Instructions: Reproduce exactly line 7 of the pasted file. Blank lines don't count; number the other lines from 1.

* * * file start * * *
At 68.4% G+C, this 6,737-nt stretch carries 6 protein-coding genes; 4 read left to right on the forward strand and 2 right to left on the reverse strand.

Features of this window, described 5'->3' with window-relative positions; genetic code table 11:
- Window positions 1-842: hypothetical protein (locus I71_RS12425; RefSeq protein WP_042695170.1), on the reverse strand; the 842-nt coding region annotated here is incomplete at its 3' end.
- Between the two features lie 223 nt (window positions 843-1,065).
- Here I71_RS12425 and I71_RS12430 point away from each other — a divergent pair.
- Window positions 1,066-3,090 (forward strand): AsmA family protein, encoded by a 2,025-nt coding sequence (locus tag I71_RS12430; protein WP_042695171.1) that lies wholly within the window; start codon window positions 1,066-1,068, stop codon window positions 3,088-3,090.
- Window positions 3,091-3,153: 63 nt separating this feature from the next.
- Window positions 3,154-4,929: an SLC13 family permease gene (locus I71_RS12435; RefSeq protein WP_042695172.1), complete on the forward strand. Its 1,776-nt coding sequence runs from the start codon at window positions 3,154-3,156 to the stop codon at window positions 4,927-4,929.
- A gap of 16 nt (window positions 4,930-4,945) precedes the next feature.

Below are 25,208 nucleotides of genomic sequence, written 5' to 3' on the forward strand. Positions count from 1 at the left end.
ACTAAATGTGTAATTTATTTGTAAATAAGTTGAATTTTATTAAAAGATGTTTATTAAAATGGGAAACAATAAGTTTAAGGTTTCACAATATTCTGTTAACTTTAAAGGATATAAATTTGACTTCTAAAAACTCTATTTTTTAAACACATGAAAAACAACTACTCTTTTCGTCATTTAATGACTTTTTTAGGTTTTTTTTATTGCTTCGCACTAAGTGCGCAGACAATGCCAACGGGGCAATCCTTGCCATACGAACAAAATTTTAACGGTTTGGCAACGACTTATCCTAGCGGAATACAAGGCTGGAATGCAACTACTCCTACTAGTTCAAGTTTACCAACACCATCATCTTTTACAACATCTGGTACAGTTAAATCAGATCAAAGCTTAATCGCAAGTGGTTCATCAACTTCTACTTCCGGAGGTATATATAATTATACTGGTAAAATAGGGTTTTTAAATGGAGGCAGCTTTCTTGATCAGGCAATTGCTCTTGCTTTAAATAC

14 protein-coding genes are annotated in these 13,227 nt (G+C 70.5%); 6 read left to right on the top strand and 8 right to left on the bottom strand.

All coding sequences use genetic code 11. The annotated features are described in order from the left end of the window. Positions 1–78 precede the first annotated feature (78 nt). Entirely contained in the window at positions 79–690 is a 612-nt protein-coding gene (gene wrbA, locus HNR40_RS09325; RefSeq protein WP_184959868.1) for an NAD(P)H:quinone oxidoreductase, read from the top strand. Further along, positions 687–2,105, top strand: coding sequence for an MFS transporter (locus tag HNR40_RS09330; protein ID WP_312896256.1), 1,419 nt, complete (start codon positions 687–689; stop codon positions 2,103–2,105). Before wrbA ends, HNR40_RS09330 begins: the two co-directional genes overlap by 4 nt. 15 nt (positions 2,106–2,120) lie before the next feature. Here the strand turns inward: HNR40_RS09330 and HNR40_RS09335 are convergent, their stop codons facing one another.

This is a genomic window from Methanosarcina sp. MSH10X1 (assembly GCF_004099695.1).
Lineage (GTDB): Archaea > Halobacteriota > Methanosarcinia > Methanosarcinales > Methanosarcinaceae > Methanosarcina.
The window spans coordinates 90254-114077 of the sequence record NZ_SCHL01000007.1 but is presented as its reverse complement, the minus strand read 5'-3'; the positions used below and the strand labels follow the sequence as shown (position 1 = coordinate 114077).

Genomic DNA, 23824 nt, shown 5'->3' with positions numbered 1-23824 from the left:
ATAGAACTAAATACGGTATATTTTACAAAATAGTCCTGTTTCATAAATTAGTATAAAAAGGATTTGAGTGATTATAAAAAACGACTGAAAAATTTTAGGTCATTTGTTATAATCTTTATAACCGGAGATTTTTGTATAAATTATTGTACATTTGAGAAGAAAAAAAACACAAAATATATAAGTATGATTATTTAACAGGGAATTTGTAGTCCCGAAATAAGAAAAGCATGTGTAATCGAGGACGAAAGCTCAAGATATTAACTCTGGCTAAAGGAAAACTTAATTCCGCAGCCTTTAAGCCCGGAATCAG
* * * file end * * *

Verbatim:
- Window positions 3,091-3,153: 63 nt separating this feature from the next.